I'm one of a team of facilitators recruited by Oregon Humanities for their new statewide conversation program, called "Talking About Dying." My first gig drew more than 30 folks for a wide-ranging discussion at Multnomah County's historic Central Library. I didn't know what to expect at the smaller town venue. When it looked like the two members of the media who'd shown up might be a good third of those in the room, I encouraged them to participate (personal engagement in the discussion is a request I've made of every reporter wanting to cover Death Cafe).
They declined. Nevertheless, the coverage they provided advanced the idea with others. My facilitation colleague Jenny Sasser led the session that followed this publication of this article - over 30 people showed up to talk about dying. I look forward to meeting folks in Tigard on November 17th and in Canby on January 12th.
Check out the fantastic resource list put together by Oregon Humanities with facilitators' input!
But Oregon Humanities, formerly known as the Oregon Council for the Humanities, is challenging the stigma around death and dying by encouraging people to come together and discuss it.
“Talking About Dying” is a series of 90-minute conversations being held at libraries throughout the state. One of them will be held at Cedar Mill Community Library on Tuesday evening.
Holly Pruett, a celebrant who is one of Oregon Humanities' event facilitators, acknowledged the difficulty of the subject as she began a recent Talking About Dying discussion at the Sherwood Public Library last week.
“It's not everybody who wants to walk into a room, saying, 'Yeah. Let's talk about dying,'” Pruett said.
The purpose of the conversations is not to figure out “the right way to die” or come to a consensus about death, what it means or how it should be approached, Pruett cautioned.
“Really, (Oregon Humanities') mission is to bring Oregonians together across differences to consider challenging questions, such as how we die,” she said.
The conversation at Sherwood drew a small group of about half a dozen people. At one point, Pruett noted that if there were a larger attendance, she would have encouraged people to pair off to share their thoughts and experiences around death and dying. Instead, they spoke directly to Pruett and the rest of the group.
One man talked about how living through — and surviving — stomach cancer had changed the way he thinks about dying.
“I had a good long time to think about something that really hadn't been part of my life before,” he said.
Another woman said she had just turned 70 earlier this year. As she ages and as she interacts with people at a hospice where she volunteers, she said she finds herself thinking more about how much time she has left, what arrangements she needs to make and what her experience of dying will be like.
“I guess I'd like to go through it with grace,” she said. “Maybe accepting the reality of a horrible diagnosis … accepting it, not fighting it.”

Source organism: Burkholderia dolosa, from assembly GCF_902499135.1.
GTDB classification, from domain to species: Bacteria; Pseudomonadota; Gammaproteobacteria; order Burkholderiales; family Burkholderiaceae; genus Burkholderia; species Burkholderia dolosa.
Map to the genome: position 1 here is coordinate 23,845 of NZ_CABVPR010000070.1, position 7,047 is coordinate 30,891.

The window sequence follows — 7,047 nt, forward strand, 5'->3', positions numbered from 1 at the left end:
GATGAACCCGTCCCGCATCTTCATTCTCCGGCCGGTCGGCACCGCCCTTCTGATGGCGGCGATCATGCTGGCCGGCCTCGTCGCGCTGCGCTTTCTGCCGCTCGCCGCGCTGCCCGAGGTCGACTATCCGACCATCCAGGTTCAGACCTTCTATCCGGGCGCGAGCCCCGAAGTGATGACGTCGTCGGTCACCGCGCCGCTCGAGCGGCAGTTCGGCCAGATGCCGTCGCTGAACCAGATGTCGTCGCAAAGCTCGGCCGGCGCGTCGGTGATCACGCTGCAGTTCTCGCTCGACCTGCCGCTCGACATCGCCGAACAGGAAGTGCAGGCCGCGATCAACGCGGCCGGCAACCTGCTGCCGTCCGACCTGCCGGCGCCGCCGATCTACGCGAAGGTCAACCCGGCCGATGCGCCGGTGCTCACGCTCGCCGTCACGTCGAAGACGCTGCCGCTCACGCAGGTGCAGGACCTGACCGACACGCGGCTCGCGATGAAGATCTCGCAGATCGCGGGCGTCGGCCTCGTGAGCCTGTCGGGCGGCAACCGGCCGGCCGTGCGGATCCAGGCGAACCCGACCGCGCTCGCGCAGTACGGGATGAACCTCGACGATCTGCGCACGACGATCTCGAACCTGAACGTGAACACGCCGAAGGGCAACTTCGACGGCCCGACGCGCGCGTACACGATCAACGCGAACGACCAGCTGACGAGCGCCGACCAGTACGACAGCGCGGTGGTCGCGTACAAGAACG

And another woman talked about a friend who is terminally ill; he has made it his goal as he dies to teach and encourage his loved ones not to be afraid of the end.
“He said that it has been really one of the great experiences of his life, because of all of these things he's learning, and the outpouring of love,” she said. “But it's hard for everybody else, of course.”
Pruett suggested that the awareness of death can enhance the appreciation of life.
“In that regard, death is really the great underwriter of life,” she said. “Death can make our lives richer. It can also be devastating in other regards, too.”
Participants in the Sherwood discussion described the experience of Talking About Dying as “interesting,” “stimulating,” “powerful” and “thought-provoking.”
“I guess the thing that has struck me tonight is that we're in a room with a bunch of people that I feel like have kind of a healthy attitude about death and dying, but it's a little distressing how many people you run into out in the world that are just so afraid of it, so unwilling to face it or do anything to prepare for it,” said one. “And it's hard to know what to say, or if you should say anything.”
For those who want to say something, or hear others express their thoughts about death and dying, the upcoming conversation at Cedar Mill Library will be held at 6:30 p.m. Tuesday.
The discussion will be facilitated by Jenny Sasser, director of the gerontology program at Marylhurst University.
"This is a reflection of Oregon Humanities' mission, which is to both facilitate opportunities across the state and to have conversations … about big questions," Sasser explained. "I can't think of a bigger question than how we face our own and others' end.”
The discussion is geared toward adults.
Although Sasser's background is in gerontology, which is the study of aging, she noted, "Aging and dying are not the same thing." Sasser added, "The questions of mortality are questions you might want to be asking — in different ways, but nonetheless asking — throughout our life course.”
Other opportunities to participate in Talking About Dying in the greater Portland area will be coming up on Oct. 15 in Sandy, Oct. 22 in Oregon City, Nov. 5 in St. Helens and Nov. 17 in Tigard. There will also be two events in January in Canby and Beaverton.